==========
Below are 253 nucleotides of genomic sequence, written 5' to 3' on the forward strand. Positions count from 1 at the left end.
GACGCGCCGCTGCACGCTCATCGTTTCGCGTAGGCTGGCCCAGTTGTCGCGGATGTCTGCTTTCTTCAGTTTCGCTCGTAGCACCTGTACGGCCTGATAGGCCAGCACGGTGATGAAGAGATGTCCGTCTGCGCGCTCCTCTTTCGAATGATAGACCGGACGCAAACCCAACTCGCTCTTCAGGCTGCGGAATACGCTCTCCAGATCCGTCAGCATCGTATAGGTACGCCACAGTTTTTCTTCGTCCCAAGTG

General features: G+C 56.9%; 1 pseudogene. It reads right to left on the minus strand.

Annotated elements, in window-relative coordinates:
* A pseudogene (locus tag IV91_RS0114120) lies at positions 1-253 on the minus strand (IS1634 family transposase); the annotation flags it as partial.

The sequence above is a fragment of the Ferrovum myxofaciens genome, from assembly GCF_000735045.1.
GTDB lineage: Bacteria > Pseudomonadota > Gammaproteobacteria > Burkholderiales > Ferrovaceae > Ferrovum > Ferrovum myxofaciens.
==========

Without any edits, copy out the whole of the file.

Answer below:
Below are 253 nucleotides of genomic sequence, written 5' to 3' on the forward strand. Positions count from 1 at the left end.
GACGCGCCGCTGCACGCTCATCGTTTCGCGTAGGCTGGCCCAGTTGTCGCGGATGTCTGCTTTCTTCAGTTTCGCTCGTAGCACCTGTACGGCCTGATAGGCCAGCACGGTGATGAAGAGATGTCCGTCTGCGCGCTCCTCTTTCGAATGATAGACCGGACGCAAACCCAACTCGCTCTTCAGGCTGCGGAATACGCTCTCCAGATCCGTCAGCATCGTATAGGTACGCCACAGTTTTTCTTCGTCCCAAGTG

General features: G+C 56.9%; 1 pseudogene. It reads right to left on the minus strand.

Annotated elements, in window-relative coordinates:
* A pseudogene (locus tag IV91_RS0114120) lies at positions 1-253 on the minus strand (IS1634 family transposase); the annotation flags it as partial.

The sequence above is a fragment of the Ferrovum myxofaciens genome, from assembly GCF_000735045.1.
GTDB lineage: Bacteria > Pseudomonadota > Gammaproteobacteria > Burkholderiales > Ferrovaceae > Ferrovum > Ferrovum myxofaciens.